Texas sues Colony Ridge development for fraudulent real estate practices

A sign outside of the Colony Ridge development on Oct. 10, 2023, in New Caney, Texas.
A sign outside of the Colony Ridge development near New Caney on Oct. 10, 2023. Credit: Mark Felix for The Texas Tribune

This story was jointly published by The Texas Tribune and the Houston Landing. Sign up for The Brief, The Texas Tribune’s daily newsletter that keeps readers up to speed on the most essential Texas news.

HOUSTON — Texas Attorney General Ken Paxton sued the Houston-area developers of Colony Ridge on Thursday, accusing them of deceptive sales, marketing and lending practices that allowed their sprawling housing development to flourish.

Residents of Colony Ridge filed dozens of complaints for years about the development to state agencies, but Texas had little to show for addressing those concerns, according to a Texas Tribune and Houston Landing investigation. Paxton announced his office’s investigation last fall, after right-wing media conflated the development’s growth with high levels of illegal immigration at the Texas border.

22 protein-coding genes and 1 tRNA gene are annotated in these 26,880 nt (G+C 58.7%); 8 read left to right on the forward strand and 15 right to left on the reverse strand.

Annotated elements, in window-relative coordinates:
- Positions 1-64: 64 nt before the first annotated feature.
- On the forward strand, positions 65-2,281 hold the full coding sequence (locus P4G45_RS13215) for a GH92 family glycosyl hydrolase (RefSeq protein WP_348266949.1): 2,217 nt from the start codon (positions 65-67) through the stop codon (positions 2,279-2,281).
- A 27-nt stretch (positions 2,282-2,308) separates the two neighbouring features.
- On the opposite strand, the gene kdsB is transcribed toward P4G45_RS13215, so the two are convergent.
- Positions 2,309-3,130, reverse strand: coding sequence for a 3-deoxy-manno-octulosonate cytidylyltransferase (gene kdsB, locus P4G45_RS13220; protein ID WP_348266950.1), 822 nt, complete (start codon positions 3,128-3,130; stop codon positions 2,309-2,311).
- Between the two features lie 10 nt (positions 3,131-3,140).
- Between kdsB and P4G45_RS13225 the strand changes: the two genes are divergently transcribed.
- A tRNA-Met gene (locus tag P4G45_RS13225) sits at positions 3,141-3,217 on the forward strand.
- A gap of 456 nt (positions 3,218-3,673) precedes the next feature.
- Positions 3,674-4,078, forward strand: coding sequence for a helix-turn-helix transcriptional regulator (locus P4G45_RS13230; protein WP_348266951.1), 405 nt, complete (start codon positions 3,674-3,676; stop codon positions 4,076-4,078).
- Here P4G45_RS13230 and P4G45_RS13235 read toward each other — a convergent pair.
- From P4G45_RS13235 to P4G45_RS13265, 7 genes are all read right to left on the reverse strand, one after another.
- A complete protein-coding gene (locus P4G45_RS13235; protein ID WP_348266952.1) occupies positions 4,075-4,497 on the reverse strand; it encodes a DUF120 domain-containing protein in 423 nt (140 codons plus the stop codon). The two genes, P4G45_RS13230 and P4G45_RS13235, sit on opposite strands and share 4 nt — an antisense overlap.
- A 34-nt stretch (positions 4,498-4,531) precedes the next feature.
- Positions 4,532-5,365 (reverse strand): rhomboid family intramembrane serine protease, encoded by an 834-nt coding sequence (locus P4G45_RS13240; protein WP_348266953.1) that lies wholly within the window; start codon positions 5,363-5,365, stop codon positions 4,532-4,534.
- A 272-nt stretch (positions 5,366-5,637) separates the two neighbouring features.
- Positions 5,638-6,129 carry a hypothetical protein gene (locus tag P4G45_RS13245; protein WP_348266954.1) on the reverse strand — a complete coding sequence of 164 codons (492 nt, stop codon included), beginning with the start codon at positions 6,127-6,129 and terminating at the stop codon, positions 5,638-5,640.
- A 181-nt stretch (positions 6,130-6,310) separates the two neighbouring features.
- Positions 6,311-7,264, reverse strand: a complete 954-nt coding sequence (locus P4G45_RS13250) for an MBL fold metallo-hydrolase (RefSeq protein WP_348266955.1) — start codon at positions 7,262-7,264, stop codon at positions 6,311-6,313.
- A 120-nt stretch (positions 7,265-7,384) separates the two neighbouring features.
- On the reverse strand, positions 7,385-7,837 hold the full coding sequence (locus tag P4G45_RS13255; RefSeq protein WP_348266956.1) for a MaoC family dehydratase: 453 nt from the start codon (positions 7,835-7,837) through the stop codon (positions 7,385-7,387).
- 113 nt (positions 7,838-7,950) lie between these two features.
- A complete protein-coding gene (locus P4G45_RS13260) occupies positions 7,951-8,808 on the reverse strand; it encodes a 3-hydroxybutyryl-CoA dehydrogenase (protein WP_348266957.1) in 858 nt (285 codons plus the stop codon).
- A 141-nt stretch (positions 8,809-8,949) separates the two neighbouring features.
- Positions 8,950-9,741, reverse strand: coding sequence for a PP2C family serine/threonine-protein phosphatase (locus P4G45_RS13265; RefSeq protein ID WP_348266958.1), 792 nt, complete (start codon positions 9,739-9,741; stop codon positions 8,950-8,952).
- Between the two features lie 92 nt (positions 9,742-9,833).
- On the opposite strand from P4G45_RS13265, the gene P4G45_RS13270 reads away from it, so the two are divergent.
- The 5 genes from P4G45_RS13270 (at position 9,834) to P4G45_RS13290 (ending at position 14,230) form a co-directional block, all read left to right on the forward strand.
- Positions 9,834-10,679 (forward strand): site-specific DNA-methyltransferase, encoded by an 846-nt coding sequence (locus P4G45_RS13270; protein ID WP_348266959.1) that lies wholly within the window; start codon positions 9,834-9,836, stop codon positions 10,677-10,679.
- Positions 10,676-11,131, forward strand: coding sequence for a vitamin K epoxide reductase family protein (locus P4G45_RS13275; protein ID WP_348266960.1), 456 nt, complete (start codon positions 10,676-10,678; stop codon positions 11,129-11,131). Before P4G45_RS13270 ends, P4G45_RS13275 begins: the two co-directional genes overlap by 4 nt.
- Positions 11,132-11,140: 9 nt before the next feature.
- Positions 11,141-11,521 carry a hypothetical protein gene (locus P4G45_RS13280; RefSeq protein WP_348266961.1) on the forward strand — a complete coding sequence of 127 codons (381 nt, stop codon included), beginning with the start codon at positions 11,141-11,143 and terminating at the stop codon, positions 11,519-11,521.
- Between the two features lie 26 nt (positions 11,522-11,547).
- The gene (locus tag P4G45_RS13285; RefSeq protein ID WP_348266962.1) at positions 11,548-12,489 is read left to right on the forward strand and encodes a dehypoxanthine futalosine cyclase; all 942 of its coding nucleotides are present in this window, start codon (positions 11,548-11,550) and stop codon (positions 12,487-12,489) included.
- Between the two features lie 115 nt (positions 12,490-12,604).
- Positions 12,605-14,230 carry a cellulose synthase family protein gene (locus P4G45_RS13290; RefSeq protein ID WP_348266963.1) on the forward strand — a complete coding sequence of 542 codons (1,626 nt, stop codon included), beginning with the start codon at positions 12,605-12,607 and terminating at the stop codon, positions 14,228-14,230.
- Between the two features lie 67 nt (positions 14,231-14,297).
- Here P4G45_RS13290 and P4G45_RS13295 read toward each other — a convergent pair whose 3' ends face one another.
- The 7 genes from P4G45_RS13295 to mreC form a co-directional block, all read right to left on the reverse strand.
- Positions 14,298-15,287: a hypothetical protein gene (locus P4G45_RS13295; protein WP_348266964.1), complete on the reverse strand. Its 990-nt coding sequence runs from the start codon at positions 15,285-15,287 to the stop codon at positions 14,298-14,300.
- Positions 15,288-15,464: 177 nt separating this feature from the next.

At least 11 consumer complaints were sent to the Attorney General’s Office about Colony Ridge since 2019, long before Paxton told a conservative talk radio host his office would investigate. Paxton at the time also said it was “completely insane that they can set up these villages with illegal immigrants,” but claimed the Legislature had not given his office the “authority to do anything about it.”

Thursday’s lawsuit marks the most significant state action to date against the development. It echoes many of the claims in a U.S. Department of Justice lawsuit filed against Colony Ridge in December. In the state’s lawsuit, Paxton argues the developers target foreign-born, Latino consumers with a bait-and-switch sales scheme that leads to sky-high foreclosure rates.

“The development profited from targeting consumers with fraudulent claims and predatory lending practices” Paxton wrote in a statement. “Their deceptive practices have created unjust and outsized harms. Nearby communities have borne a tremendous cost for the scheme that made Colony Ridge’s developers a fortune.”